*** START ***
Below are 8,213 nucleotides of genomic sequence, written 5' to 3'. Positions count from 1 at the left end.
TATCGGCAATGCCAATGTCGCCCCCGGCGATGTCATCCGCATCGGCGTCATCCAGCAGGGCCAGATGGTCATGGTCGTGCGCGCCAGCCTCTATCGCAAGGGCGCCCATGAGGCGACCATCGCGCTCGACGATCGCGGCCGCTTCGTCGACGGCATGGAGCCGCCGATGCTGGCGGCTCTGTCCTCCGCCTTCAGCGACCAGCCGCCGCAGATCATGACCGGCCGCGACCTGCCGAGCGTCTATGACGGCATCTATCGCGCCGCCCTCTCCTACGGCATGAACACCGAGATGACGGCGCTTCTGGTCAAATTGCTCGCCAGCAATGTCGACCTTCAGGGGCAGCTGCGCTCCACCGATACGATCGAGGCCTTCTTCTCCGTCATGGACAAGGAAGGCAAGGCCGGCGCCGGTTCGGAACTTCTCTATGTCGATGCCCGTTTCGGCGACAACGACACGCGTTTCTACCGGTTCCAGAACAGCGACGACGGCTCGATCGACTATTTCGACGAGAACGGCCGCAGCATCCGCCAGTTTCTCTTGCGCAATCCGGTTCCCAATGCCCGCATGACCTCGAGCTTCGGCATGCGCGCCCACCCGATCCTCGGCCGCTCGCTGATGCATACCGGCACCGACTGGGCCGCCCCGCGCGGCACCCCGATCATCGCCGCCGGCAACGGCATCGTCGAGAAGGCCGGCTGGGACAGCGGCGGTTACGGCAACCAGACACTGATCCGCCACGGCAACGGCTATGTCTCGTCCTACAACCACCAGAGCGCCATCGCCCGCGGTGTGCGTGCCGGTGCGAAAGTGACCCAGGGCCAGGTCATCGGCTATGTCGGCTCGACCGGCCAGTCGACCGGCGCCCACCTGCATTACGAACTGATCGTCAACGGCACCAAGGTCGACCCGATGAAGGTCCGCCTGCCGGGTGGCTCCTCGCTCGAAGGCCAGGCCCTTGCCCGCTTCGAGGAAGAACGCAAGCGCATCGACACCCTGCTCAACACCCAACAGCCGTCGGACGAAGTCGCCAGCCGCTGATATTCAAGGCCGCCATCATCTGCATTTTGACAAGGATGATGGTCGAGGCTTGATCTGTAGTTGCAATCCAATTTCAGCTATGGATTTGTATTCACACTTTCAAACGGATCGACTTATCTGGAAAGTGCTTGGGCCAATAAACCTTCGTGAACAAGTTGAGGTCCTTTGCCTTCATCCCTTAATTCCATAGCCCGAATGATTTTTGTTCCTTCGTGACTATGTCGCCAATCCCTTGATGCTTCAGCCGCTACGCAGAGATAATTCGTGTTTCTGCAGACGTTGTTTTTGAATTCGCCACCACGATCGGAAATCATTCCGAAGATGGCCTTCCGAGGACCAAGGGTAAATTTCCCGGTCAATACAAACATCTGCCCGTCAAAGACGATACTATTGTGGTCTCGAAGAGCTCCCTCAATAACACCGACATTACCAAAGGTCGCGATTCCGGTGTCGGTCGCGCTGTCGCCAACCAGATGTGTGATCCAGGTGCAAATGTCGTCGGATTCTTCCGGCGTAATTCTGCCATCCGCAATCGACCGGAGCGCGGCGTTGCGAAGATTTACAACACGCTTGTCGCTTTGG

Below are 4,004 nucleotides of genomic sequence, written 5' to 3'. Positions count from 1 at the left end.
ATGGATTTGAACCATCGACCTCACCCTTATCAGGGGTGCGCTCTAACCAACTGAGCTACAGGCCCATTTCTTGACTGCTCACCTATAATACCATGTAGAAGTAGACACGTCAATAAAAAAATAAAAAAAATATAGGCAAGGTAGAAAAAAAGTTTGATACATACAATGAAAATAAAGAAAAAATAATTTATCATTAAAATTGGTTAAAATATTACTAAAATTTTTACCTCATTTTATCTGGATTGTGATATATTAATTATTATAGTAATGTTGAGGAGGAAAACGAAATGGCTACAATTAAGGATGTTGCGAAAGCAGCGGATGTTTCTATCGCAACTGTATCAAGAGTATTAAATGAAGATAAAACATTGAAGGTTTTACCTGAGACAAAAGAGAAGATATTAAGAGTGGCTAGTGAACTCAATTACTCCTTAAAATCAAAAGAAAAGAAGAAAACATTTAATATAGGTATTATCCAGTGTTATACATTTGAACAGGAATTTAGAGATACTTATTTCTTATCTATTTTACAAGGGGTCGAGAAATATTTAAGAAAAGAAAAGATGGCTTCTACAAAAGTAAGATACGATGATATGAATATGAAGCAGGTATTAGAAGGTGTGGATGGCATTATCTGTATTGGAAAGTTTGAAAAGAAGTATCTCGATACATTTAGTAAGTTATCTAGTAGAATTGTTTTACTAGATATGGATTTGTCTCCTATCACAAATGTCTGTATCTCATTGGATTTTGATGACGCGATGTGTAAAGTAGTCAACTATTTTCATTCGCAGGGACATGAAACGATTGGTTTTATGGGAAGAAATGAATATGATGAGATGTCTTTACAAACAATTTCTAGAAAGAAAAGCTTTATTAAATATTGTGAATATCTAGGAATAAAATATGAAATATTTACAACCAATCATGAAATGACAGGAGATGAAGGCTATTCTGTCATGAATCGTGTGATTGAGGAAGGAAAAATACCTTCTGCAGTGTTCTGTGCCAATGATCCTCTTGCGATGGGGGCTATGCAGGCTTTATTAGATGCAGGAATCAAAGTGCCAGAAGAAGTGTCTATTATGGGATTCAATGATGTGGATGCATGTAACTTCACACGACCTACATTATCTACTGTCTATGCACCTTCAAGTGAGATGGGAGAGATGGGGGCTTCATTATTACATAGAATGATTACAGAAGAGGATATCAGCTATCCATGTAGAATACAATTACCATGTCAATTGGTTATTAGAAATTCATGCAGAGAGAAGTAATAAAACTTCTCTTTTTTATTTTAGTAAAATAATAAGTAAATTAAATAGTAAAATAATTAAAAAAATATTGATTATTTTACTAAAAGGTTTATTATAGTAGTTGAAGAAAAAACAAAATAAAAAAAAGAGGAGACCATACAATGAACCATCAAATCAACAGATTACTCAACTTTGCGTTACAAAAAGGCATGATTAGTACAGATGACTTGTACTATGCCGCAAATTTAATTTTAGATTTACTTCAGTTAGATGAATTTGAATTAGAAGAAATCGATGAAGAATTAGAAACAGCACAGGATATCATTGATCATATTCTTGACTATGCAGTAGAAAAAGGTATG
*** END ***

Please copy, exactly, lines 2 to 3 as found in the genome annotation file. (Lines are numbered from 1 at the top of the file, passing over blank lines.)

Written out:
TATCGGCAATGCCAATGTCGCCCCCGGCGATGTCATCCGCATCGGCGTCATCCAGCAGGGCCAGATGGTCATGGTCGTGCGCGCCAGCCTCTATCGCAAGGGCGCCCATGAGGCGACCATCGCGCTCGACGATCGCGGCCGCTTCGTCGACGGCATGGAGCCGCCGATGCTGGCGGCTCTGTCCTCCGCCTTCAGCGACCAGCCGCCGCAGATCATGACCGGCCGCGACCTGCCGAGCGTCTATGACGGCATCTATCGCGCCGCCCTCTCCTACGGCATGAACACCGAGATGACGGCGCTTCTGGTCAAATTGCTCGCCAGCAATGTCGACCTTCAGGGGCAGCTGCGCTCCACCGATACGATCGAGGCCTTCTTCTCCGTCATGGACAAGGAAGGCAAGGCCGGCGCCGGTTCGGAACTTCTCTATGTCGATGCCCGTTTCGGCGACAACGACACGCGTTTCTACCGGTTCCAGAACAGCGACGACGGCTCGATCGACTATTTCGACGAGAACGGCCGCAGCATCCGCCAGTTTCTCTTGCGCAATCCGGTTCCCAATGCCCGCATGACCTCGAGCTTCGGCATGCGCGCCCACCCGATCCTCGGCCGCTCGCTGATGCATACCGGCACCGACTGGGCCGCCCCGCGCGGCACCCCGATCATCGCCGCCGGCAACGGCATCGTCGAGAAGGCCGGCTGGGACAGCGGCGGTTACGGCAACCAGACACTGATCCGCCACGGCAACGGCTATGTCTCGTCCTACAACCACCAGAGCGCCATCGCCCGCGGTGTGCGTGCCGGTGCGAAAGTGACCCAGGGCCAGGTCATCGGCTATGTCGGCTCGACCGGCCAGTCGACCGGCGCCCACCTGCATTACGAACTGATCGTCAACGGCACCAAGGTCGACCCGATGAAGGTCCGCCTGCCGGGTGGCTCCTCGCTCGAAGGCCAGGCCCTTGCCCGCTTCGAGGAAGAACGCAAGCGCATCGACACCCTGCTCAACACCCAACAGCCGTCGGACGAAGTCGCCAGCCGCTGATATTCAAGGCCGCCATCATCTGCATTTTGACAAGGATGATGGTCGAGGCTTGATCTGTAGTTGCAATCCAATTTCAGCTATGGATTTGTATTCACACTTTCAAACGGATCGACTTATCTGGAAAGTGCTTGGGCCAATAAACCTTCGTGAACAAGTTGAGGTCCTTTGCCTTCATCCCTTAATTCCATAGCCCGAATGATTTTTGTTCCTTCGTGACTATGTCGCCAATCCCTTGATGCTTCAGCCGCTACGCAGAGATAATTCGTGTTTCTGCAGACGTTGTTTTTGAATTCGCCACCACGATCGGAAATCATTCCGAAGATGGCCTTCCGAGGACCAAGGGTAAATTTCCCGGTCAATACAAACATCTGCCCGTCAAAGACGATACTATTGTGGTCTCGAAGAGCTCCCTCAATAACACCGACATTACCAAAGGTCGCGATTCCGGTGTCGGTCGCGCTGTCGCCAACCAGATGTGTGATCCAGGTGCAAATGTCGTCGGATTCTTCCGGCGTAATTCTGCCATCCGCAATCGACCGGAGCGCGGCGTTGCGAAGATTTACAACACGCTTGTCGCTTTGG

Below are 4,004 nucleotides of genomic sequence, written 5' to 3'. Positions count from 1 at the left end.